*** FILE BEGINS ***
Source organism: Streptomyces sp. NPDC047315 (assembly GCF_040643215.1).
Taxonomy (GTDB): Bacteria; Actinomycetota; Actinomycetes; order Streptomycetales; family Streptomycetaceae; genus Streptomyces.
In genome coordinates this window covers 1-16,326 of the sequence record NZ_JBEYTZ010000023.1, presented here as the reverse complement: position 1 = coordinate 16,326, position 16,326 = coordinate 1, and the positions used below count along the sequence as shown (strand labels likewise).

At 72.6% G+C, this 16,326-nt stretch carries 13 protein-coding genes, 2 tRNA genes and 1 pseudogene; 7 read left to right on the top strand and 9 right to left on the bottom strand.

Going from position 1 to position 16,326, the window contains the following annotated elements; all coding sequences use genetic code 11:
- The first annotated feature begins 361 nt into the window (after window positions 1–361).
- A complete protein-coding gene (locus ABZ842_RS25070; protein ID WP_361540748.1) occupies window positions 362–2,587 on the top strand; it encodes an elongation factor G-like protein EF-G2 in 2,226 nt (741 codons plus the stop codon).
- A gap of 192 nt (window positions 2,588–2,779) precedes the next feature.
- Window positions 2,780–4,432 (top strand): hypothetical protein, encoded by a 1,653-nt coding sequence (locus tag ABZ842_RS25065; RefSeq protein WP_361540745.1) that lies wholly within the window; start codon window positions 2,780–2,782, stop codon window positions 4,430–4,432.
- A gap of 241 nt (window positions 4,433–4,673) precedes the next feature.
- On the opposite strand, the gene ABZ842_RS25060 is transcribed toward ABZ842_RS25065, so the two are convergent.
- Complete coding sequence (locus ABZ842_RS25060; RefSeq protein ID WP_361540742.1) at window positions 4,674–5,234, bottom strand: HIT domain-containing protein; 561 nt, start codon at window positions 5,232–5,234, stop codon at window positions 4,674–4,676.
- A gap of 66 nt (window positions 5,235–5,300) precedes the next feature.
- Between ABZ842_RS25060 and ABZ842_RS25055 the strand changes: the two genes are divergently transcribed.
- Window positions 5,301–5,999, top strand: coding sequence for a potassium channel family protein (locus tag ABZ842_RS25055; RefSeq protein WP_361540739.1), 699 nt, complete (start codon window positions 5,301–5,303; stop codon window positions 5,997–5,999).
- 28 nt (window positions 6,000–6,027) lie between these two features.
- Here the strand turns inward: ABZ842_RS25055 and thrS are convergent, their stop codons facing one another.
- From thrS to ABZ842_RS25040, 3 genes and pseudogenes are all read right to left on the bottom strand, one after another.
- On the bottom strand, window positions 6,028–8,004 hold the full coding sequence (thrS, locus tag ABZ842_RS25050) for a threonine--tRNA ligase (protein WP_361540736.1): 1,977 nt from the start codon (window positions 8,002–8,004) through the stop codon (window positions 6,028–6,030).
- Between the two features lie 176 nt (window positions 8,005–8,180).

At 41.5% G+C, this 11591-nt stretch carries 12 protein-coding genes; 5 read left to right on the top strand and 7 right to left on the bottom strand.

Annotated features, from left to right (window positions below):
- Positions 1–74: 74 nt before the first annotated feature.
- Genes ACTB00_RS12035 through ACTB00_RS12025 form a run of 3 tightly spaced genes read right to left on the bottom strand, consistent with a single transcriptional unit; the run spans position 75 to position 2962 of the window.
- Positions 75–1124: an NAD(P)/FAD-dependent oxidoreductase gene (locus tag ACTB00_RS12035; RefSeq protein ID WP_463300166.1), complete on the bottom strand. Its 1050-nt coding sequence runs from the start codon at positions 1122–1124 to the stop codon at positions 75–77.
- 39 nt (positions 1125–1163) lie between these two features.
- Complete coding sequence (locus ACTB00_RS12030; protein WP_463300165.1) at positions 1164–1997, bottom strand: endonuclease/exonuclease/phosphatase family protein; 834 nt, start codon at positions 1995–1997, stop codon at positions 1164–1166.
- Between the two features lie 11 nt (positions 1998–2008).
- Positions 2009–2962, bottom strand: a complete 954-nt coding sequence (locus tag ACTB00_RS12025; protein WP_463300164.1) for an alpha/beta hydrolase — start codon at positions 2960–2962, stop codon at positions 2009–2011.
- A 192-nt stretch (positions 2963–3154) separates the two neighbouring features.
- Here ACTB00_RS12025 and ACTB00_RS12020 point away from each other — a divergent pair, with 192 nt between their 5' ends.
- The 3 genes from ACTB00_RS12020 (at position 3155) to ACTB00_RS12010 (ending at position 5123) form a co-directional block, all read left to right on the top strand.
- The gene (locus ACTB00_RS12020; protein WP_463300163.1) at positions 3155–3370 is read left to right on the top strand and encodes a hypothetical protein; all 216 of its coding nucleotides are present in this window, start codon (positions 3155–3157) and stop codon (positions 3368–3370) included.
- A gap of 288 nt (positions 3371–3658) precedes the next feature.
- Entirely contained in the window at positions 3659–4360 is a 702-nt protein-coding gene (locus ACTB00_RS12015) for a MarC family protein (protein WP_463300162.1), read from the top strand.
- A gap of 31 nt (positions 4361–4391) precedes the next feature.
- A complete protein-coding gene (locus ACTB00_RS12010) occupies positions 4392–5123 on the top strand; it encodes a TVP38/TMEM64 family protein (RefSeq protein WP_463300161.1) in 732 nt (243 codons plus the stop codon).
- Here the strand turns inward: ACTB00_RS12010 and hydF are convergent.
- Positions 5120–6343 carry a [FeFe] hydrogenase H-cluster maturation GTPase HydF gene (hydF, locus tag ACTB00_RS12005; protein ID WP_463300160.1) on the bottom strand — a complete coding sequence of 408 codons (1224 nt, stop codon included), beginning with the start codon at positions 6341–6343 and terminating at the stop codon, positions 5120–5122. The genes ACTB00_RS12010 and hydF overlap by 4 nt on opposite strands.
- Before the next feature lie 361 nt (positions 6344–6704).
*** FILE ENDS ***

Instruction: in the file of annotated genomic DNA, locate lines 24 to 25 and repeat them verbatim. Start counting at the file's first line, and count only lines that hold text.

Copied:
- Genes ACTB00_RS12035 through ACTB00_RS12025 form a run of 3 tightly spaced genes read right to left on the bottom strand, consistent with a single transcriptional unit; the run spans position 75 to position 2962 of the window.
- Positions 75–1124: an NAD(P)/FAD-dependent oxidoreductase gene (locus tag ACTB00_RS12035; RefSeq protein ID WP_463300166.1), complete on the bottom strand. Its 1050-nt coding sequence runs from the start codon at positions 1122–1124 to the stop codon at positions 75–77.